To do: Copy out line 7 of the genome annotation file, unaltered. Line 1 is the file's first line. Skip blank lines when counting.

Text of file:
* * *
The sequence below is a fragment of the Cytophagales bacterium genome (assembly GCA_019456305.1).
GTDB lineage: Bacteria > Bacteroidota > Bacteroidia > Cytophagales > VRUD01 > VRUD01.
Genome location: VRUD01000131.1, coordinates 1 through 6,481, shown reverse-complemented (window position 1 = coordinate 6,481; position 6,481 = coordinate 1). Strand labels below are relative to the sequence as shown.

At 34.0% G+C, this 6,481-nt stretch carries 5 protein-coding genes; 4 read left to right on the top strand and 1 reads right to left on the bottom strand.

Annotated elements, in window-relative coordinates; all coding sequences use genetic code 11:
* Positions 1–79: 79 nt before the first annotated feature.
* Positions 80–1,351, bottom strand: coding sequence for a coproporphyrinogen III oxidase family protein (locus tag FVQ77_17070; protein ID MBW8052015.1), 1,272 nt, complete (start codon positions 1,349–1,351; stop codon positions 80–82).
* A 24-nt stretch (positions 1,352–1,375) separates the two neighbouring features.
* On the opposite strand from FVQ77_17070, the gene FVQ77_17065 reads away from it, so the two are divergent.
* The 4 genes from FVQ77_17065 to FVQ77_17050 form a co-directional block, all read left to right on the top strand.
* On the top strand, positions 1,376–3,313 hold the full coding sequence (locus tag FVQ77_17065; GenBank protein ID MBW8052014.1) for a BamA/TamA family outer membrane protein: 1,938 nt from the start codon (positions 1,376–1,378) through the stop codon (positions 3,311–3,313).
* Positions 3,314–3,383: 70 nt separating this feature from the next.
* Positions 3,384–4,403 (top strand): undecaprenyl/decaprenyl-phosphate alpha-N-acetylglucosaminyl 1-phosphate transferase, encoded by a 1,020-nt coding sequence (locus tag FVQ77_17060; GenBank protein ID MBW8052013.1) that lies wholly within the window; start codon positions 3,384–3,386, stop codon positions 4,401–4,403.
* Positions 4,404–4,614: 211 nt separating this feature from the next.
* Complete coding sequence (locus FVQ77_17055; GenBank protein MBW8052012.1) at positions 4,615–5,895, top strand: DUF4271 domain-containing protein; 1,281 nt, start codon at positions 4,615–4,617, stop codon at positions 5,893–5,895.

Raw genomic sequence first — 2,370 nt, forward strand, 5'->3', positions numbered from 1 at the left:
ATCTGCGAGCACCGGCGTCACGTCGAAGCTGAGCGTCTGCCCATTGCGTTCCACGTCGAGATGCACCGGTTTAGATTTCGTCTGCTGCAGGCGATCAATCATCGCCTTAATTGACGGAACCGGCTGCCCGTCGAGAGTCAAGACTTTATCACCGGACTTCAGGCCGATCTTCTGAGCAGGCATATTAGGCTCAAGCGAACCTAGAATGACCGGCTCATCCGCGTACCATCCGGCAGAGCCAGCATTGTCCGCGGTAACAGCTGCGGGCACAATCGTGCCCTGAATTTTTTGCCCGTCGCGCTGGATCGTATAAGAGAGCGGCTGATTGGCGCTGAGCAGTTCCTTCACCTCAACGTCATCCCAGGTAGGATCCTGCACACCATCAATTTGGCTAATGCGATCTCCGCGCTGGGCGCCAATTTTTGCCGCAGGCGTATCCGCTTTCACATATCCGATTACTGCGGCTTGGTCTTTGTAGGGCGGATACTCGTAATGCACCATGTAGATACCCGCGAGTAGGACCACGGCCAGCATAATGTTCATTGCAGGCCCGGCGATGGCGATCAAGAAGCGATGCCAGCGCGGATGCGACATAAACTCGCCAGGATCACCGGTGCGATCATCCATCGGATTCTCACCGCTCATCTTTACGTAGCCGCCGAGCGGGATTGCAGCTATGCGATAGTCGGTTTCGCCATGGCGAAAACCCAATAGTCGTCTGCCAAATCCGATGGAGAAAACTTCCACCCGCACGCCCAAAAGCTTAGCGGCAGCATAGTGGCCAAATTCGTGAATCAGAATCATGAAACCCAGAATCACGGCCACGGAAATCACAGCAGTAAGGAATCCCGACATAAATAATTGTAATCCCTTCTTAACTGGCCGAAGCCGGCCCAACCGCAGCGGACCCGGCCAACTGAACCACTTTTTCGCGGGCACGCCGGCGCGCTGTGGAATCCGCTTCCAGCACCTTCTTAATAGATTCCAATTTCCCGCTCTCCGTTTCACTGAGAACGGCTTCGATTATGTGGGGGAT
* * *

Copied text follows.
* Positions 80–1,351, bottom strand: coding sequence for a coproporphyrinogen III oxidase family protein (locus tag FVQ77_17070; protein ID MBW8052015.1), 1,272 nt, complete (start codon positions 1,349–1,351; stop codon positions 80–82).